FEC technology has been widely deployed for a number of applications, although usually either on a per-link basis at the physical or data link layers, or on a per-application basis at the session or application layers. FEC performed at the physical or link layer between two nodes is typically performed using an FEC, such as Reed Solomon used to correct for bit errors, and which does somewhat reduce the packet loss. However, because of the buffering and interleaving needed to create the repair packets for a given protection period, additional delay may be imposed on the traffic. Since it is done at the link layer, it affects all packets and flows, including applications like Voice over IP (VoIP), which may be very sensitive to additional delay or latency. For this reason, additional FEC protection for applications, such as video, often occurs at a higher layer where it is only applied to application flows that need it, eliminating unnecessary FEC processing and imposed latency on flows that do not need such FEC protection. Thus, erasure FEC techniques are typically deployed either: (i) at application layer end points (e.g., video encoder and decoder set-top boxes (STBs) for MPEG), or (ii) above the transport layer between a source node (application source) and a destination node (application destination) without visibility of, or coordination with, an underlying IP/MPLS network infrastructure.
Such functional partitioning may restrict the utilization and effectiveness of FEC in IP/MPLS networks because: (i) the routers typically neither implement the application layer (e.g., for video), nor serve as the application source/destination; (ii) it may not be economical to place FEC between every two directly connected routers, since an IP/MPLS network may have hundreds or thousands of routers; (iii) it may not be feasible to have compatible FEC functionality enabled on all the application sources (e.g., encoders, video on demand (VOD) servers, etc.) and application destinations (e.g., set top boxes (STBs), PCs, cell phones, etc.) due to the number of end points, different vendors, and lack of universal support; and (iv) it may not be feasible to have FEC included on every application stack (e.g., video, voice, telepresence, gaming, etc.).
Varieties of FEC are known to offer not only error correction, but also erasure correction (or erasure concealment) recovering from entire lost packets as opposed to individual bit errors. Erasure correction is most effective in concealing packet loss effects between source and destination nodes. In particular embodiments, a framework is provided whereby routers (e.g., edge routers) in IP/MPLS networks are enabled with an FEC technique. For example, an edge router may implement the FEC engine on a line card, or in another suitable location. In particular embodiments, an MPLS label switched path (LSP) may be designated for the FECed packets whereby the label is bound to the FEC scheme. This can allow FEC to be performed within an IP/MPLS network in a “multi-hop” and “multi-point” manner.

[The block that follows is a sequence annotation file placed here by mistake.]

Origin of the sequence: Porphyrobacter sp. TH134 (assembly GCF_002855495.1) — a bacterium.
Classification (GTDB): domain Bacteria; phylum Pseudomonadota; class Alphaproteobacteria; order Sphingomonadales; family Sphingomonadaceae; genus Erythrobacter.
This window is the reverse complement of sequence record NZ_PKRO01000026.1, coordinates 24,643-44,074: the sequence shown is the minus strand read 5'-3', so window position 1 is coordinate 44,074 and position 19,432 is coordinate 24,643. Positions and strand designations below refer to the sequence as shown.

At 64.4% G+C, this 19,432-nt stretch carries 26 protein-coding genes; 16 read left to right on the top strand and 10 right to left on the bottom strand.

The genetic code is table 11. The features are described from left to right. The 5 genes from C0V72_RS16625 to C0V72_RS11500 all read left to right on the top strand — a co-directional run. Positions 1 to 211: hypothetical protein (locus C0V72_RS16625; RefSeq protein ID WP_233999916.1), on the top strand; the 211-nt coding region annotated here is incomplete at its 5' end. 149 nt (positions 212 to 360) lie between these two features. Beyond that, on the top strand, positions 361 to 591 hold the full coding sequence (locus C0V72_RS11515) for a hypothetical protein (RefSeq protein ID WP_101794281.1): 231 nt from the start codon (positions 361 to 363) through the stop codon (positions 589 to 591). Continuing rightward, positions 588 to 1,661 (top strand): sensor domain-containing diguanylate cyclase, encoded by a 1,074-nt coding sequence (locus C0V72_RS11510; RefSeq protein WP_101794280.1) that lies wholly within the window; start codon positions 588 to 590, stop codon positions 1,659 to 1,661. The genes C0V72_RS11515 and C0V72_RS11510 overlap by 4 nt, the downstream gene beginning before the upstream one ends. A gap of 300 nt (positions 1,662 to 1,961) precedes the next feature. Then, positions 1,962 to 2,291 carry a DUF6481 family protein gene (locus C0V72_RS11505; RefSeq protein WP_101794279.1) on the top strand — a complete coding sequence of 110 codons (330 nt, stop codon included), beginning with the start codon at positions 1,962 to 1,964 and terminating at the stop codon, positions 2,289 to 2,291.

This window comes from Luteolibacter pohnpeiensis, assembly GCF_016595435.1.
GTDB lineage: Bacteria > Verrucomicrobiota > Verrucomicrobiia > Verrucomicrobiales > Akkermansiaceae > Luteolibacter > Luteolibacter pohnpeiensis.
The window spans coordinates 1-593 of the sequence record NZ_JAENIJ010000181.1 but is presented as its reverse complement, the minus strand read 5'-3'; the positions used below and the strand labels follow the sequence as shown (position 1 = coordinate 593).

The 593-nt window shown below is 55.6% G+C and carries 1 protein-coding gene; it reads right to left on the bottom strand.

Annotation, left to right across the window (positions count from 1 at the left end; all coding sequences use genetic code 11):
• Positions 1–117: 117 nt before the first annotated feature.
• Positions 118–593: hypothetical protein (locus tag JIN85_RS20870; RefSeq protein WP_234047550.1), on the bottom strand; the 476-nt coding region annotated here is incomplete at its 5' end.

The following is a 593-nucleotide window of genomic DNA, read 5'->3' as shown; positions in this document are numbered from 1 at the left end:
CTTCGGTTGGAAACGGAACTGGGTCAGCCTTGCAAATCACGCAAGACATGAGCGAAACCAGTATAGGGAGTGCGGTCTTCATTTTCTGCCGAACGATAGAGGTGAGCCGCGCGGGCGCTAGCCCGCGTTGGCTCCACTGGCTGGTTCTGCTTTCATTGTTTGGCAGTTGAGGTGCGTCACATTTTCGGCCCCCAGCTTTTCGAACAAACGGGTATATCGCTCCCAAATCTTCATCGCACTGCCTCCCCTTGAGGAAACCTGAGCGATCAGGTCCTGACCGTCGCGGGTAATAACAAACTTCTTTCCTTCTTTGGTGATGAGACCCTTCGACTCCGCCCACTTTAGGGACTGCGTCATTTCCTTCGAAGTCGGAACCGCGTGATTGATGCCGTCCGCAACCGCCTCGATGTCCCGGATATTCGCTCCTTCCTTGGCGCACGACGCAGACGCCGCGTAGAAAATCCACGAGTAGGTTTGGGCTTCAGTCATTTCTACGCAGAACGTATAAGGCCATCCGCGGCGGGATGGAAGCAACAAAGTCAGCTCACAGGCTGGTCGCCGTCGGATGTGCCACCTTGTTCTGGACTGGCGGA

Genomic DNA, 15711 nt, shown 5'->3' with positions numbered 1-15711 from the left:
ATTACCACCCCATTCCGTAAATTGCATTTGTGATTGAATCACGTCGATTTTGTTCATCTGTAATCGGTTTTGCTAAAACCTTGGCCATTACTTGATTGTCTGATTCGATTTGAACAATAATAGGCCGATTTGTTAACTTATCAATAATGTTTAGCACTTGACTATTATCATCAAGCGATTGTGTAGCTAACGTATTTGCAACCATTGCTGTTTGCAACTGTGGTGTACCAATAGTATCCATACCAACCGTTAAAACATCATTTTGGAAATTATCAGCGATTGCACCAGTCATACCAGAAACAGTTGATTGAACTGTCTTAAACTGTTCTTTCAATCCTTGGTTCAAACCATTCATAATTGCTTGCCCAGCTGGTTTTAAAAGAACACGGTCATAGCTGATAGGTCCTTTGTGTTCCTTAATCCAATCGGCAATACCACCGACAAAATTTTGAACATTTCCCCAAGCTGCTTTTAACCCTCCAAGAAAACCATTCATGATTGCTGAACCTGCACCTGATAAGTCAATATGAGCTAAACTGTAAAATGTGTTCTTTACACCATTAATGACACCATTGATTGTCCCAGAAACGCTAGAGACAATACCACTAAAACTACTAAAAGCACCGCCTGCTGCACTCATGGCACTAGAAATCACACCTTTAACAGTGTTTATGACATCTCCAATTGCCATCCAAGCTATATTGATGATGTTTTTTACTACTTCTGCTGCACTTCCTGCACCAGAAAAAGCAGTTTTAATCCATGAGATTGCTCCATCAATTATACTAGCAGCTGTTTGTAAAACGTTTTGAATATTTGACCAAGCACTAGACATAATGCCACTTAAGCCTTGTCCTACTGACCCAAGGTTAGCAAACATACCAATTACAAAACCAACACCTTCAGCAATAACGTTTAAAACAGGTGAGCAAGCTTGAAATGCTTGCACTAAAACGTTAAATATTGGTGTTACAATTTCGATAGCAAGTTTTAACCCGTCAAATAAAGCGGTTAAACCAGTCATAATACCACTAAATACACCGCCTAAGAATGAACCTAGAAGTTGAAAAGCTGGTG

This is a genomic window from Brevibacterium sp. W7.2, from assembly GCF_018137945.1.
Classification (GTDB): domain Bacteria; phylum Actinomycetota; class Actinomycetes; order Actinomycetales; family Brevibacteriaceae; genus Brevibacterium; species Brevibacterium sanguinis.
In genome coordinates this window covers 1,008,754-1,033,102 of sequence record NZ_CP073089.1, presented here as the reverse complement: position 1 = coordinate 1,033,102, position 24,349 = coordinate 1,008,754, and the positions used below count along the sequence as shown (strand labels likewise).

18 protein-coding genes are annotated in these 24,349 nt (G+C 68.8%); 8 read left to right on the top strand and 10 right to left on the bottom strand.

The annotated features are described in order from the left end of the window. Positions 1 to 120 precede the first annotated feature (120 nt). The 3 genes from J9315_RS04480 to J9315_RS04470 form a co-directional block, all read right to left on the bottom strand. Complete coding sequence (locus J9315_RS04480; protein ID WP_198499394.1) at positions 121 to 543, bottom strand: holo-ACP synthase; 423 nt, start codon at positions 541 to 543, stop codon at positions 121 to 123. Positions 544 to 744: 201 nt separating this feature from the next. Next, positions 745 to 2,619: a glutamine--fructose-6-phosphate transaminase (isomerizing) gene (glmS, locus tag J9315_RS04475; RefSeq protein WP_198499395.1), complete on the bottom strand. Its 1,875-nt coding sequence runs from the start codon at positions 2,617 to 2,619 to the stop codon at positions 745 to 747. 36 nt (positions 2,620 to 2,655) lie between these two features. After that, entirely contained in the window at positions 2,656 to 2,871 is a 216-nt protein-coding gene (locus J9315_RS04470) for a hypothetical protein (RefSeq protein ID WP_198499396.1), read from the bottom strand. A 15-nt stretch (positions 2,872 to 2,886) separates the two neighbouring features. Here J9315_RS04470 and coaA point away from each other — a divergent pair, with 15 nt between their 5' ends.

In particular embodiments, a framework for enabling packet-loss free delivery of mission-critical/real-time unicast and multicast traffic (e.g., IP video traffic, etc.) from an ingress to one or more egress routers is provided. Because FEC is contained within the network and is substantially transparent to end-hosts, the FEC becomes a service within an IP/MPLS network, and may be used by a network operator to provide a competitive advantage and improved service-level agreements (SLAs). FEC processing can become a resource that can be dynamically allocated, managed and statistically shared across various applications and sources than need it, thus reducing cost over strictly dedicated approaches. Further, particular embodiments can be used with any suitable FEC technique, thus providing greater flexibility to dynamically match to specific application requirements and conditions.
Particular embodiments integrate erasure FEC on edge routers at the IP/MPLS layer, and that can be leveraged end-to-end in a multi-hop and multi-point manner. Further, a suitable routing protocol can be used to convey the FEC control plane information. This approach complements link-layer FEC capabilities, and may provide enhanced video quality experience (VQE).
Erasure correction FEC techniques generally apply either: (i) above the transport layer between directly connected nodes; or (ii) at the MPEG layer at video encoders and/or decoders (e.g., STBs). However, it may not be cost effective to employ FEC between every two directly connected routers, to have FEC functionality enabled on the video encoder/decoder, or to have application-specific FEC for every application other than video. Thus, it is increasingly important to integrate the FEC techniques on the IP devices or nodes that may be non-adjacent to each other. In particular embodiments, FEC techniques are configured on the IP/MPLS network so as to substantially provide packet loss free delivery of mission-critical real-time traffic (e.g., video traffic, etc.) from ingress to egress routers.